Olson’s core argument is unfolded in chapter 4, in which he asserts that there is an intimate relationship between ascetic power and violence that has been overlooked. According to Olson, violence is “an essential component” of the lifestyle of an ascetic (81). Examples of such violence include the interiorized sacrifice that translates into self-harm and acts of extreme fasting. The irony embedded in the ascetic lifestyle is that the overt vow of non-violence, or ahiṃsā, masks an inherent violence (84). There is a “mirror image” between demonic powers and the powers of an ascetic (206), in that both generate a perception of threat and danger (94-104). This chapter also explores theoretical perspectives on power and violence addressing issues such as the innate nature of violence in humans, the relation of violence to gender, whether ascetic acts turn subjects into depersonalized objects, and how to end cycles of violence.

In chapter 5 Olson picks up on the theatricality of powers. He runs with this idea so far as to assert that ascetic powers constitute a form of terrorism because they are a violent, dangerous, and threatening spectacle within society (115). In accordance with speech act theory, mantras and the curse of the ascetic constitute a performative utterance: “The curse of an ascetic is analogous to a powerful weapon” (130). Having established the inextricability of violence within ascetic power, Olson extends his argument in chapter 6 to assert that the exercise of power also represents a form of play, which emulates the play of divine beings and includes erotic and comic elements. Play is an especially creative act that operates through the subjunctive to articulate and fashion “different ways of classifying reality” (144). As such, power entails violence and play in equal measure. In chapter 7 Olson outlines how miracles differ from ascetic powers, in terms that boil down to the magnitude of the event, its rootedness in transcendence, and its beneficial transformation of society.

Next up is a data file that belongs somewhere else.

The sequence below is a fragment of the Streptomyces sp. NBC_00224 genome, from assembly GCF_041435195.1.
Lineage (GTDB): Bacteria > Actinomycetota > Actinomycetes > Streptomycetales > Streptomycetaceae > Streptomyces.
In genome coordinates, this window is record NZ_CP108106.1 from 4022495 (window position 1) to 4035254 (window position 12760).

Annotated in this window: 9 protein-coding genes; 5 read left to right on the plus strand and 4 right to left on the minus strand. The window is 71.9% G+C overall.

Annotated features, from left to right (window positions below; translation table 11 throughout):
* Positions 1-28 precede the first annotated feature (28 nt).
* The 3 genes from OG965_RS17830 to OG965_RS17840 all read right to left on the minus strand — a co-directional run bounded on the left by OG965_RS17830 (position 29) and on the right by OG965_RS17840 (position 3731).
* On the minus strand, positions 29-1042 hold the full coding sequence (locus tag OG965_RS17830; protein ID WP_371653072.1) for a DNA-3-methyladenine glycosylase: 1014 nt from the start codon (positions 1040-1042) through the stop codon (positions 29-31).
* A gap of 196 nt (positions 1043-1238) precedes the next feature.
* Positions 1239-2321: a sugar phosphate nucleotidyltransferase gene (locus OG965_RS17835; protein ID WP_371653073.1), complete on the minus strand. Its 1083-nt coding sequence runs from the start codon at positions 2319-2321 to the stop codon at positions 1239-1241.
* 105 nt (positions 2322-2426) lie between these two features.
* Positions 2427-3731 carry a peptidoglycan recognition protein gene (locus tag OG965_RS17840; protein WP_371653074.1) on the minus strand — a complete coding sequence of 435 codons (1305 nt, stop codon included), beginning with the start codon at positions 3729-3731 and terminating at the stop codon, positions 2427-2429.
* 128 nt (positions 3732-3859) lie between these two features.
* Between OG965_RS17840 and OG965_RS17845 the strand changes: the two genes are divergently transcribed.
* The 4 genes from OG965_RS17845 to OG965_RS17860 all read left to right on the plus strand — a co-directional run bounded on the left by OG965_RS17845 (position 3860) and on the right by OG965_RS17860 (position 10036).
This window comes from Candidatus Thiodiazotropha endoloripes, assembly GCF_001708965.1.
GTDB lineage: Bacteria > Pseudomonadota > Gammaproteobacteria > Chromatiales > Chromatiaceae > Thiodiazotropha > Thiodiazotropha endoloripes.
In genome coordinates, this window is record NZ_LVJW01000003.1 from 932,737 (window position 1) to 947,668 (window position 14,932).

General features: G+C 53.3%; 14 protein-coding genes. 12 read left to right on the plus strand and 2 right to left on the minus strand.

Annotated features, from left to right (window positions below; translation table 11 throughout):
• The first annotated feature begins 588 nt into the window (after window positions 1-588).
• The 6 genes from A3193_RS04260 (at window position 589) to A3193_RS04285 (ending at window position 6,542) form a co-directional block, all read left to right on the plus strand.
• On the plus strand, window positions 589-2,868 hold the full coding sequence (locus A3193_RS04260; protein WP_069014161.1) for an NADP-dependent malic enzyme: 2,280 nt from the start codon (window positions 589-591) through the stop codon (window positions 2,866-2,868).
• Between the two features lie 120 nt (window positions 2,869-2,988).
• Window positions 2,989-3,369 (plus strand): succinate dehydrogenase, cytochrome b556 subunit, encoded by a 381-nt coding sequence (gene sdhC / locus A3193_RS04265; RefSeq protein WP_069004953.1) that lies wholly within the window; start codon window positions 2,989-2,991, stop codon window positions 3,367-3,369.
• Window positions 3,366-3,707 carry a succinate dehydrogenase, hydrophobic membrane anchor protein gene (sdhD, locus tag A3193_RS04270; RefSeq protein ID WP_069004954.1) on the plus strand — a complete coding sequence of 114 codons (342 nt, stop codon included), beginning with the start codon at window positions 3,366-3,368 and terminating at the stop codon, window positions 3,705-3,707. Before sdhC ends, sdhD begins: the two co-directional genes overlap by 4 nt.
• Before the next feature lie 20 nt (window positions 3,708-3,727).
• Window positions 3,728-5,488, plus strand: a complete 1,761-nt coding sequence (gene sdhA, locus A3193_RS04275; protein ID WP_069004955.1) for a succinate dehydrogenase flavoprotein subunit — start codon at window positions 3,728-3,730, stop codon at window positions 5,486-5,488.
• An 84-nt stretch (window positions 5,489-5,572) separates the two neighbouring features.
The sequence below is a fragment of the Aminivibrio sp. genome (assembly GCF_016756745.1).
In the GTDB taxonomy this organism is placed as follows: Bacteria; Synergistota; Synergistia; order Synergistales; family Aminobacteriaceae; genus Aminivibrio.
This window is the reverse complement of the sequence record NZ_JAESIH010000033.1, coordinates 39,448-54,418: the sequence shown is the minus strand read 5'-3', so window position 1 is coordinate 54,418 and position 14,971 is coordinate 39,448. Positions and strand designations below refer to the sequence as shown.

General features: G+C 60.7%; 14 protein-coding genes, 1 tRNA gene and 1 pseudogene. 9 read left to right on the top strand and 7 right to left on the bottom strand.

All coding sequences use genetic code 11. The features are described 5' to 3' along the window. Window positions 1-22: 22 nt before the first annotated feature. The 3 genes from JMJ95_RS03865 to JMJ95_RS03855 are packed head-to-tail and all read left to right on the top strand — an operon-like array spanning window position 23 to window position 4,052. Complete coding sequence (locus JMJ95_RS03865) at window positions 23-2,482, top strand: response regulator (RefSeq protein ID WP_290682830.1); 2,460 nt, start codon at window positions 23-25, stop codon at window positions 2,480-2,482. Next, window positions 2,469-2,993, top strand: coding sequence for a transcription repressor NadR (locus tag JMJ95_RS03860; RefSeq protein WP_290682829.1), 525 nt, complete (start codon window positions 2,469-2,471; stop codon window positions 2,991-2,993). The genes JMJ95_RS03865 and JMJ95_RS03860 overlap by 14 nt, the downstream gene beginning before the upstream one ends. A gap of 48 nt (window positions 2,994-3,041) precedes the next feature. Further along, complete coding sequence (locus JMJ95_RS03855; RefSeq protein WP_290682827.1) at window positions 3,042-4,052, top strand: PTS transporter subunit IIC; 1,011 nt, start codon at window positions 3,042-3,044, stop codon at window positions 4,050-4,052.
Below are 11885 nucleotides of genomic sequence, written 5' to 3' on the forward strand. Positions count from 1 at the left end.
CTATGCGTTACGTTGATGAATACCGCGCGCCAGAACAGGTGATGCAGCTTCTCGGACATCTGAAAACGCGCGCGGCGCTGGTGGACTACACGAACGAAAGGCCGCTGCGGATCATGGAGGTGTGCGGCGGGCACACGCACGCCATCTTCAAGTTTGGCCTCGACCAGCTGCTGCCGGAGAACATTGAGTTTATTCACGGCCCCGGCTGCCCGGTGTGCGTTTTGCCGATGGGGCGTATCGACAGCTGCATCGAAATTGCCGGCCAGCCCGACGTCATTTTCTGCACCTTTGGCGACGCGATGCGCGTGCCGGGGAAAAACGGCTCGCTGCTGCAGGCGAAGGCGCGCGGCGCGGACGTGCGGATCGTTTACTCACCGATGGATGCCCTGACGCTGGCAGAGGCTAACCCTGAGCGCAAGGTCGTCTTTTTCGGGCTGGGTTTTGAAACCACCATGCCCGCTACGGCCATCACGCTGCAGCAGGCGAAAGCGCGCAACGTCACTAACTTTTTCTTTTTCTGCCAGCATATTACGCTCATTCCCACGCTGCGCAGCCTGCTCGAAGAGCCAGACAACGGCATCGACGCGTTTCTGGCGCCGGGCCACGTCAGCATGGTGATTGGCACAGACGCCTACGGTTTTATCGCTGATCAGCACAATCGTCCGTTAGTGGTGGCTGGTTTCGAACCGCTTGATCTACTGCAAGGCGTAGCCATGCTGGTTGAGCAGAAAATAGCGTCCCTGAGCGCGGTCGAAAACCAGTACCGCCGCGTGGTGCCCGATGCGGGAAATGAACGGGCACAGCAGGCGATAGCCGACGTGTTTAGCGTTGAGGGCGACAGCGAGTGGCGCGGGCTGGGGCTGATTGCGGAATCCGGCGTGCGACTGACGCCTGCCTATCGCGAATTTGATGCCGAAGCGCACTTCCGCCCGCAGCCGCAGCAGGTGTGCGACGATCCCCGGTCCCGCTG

In the concluding chapter, Olson critiques Foucault’s theory of power as unhelpful in understanding the ascetic context. For Olson, the Foucauldian model is relational, non-localized, internally constituted, focused on difference over commonality, not concerned with violence (in that “subjectification” entails complicity with domination), and offers no way out. In contrast, Indian asceticism is more certain, individually located, violently constituted, represents discipline with beneficial effects, and leads to a radical form of freedom (195-96). On occasion, the critique of a Foucauldian notion of power resembles a straw man argument in that Olson posits categories such as “spiritual autonomy,” “sacred power,” and “nonpolitical freedom,” which have little currency in Foucault’s analysis.